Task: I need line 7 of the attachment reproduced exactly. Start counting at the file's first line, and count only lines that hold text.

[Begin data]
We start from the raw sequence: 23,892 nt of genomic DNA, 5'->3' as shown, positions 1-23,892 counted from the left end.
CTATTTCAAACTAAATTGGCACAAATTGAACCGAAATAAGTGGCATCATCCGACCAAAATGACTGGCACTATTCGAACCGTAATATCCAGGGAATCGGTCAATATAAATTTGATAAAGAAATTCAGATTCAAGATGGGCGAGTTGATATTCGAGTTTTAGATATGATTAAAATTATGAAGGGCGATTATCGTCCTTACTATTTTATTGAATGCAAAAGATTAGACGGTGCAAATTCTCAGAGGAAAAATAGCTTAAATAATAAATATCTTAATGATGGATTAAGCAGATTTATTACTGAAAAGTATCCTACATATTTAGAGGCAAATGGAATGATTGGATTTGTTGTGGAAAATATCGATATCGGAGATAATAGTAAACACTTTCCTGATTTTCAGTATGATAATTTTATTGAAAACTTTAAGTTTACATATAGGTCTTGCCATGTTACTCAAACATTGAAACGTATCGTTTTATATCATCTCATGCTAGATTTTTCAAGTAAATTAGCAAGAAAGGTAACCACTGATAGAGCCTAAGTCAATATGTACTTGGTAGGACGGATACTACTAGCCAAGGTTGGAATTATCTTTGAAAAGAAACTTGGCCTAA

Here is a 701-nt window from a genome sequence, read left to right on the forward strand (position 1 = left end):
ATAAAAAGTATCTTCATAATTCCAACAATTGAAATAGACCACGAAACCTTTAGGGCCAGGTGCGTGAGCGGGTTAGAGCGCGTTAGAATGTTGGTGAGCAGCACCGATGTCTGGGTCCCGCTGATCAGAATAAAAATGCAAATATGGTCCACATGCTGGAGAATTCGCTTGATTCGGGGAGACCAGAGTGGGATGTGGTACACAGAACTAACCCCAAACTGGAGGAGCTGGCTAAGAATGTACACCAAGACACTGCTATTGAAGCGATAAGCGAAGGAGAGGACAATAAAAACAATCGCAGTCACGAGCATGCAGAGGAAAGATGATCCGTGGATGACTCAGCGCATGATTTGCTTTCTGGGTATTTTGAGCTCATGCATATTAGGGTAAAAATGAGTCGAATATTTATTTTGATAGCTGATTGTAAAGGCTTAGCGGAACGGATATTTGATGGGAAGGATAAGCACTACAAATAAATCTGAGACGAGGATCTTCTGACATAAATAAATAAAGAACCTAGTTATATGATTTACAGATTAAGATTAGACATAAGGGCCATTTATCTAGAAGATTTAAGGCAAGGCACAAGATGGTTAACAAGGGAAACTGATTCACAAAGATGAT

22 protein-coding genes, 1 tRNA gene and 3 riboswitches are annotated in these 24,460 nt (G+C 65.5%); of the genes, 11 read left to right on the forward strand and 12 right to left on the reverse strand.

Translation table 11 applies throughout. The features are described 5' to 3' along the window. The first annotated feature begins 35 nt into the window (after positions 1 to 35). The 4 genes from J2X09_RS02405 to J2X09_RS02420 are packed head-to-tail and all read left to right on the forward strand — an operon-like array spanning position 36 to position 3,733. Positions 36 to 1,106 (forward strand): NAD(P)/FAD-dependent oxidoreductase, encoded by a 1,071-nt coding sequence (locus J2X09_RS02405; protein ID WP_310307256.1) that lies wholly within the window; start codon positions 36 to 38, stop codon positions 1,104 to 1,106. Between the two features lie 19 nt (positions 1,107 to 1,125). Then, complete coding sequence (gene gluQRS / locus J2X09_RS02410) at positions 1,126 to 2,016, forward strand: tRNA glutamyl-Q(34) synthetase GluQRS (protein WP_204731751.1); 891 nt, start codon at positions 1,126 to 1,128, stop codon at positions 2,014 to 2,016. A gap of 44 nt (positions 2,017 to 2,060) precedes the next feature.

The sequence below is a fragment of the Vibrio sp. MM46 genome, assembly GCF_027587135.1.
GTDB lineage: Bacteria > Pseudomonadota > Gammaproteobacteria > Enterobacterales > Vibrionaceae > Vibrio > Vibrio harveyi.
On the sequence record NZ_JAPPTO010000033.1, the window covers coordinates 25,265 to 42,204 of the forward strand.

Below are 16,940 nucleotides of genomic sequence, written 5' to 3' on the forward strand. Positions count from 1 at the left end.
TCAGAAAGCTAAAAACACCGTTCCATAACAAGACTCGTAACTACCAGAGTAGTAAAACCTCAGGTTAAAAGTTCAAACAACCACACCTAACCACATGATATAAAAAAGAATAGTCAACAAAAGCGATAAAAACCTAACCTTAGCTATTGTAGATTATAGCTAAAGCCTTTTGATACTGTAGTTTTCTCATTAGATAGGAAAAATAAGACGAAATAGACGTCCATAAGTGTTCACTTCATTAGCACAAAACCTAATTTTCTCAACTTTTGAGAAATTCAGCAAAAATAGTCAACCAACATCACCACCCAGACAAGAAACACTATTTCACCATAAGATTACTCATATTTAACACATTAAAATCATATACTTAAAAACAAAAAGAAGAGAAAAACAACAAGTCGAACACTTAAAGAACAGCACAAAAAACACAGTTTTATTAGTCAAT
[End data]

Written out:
The sequence below is a fragment of the Vibrio sp. MM46 genome, assembly GCF_027587135.1.